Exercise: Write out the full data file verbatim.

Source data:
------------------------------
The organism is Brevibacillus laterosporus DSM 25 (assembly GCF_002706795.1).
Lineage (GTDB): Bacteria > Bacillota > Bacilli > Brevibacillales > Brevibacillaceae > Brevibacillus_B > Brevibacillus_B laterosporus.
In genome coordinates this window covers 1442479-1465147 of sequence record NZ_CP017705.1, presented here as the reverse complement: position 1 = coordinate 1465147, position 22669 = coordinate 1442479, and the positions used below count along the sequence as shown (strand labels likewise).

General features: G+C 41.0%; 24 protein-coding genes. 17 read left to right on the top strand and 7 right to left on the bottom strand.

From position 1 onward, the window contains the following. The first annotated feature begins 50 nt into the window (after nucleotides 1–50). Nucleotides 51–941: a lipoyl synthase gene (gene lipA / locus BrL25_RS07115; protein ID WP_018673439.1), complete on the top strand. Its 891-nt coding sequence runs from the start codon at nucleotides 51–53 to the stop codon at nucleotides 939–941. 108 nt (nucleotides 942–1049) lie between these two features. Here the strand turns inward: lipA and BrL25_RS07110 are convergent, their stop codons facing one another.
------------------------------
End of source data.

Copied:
The organism is Brevibacillus laterosporus DSM 25 (assembly GCF_002706795.1).
Lineage (GTDB): Bacteria > Bacillota > Bacilli > Brevibacillales > Brevibacillaceae > Brevibacillus_B > Brevibacillus_B laterosporus.
In genome coordinates this window covers 1442479-1465147 of sequence record NZ_CP017705.1, presented here as the reverse complement: position 1 = coordinate 1465147, position 22669 = coordinate 1442479, and the positions used below count along the sequence as shown (strand labels likewise).

General features: G+C 41.0%; 24 protein-coding genes. 17 read left to right on the top strand and 7 right to left on the bottom strand.

From position 1 onward, the window contains the following. The first annotated feature begins 50 nt into the window (after nucleotides 1–50). Nucleotides 51–941: a lipoyl synthase gene (gene lipA / locus BrL25_RS07115; protein ID WP_018673439.1), complete on the top strand. Its 891-nt coding sequence runs from the start codon at nucleotides 51–53 to the stop codon at nucleotides 939–941. 108 nt (nucleotides 942–1049) lie between these two features. Here the strand turns inward: lipA and BrL25_RS07110 are convergent, their stop codons facing one another.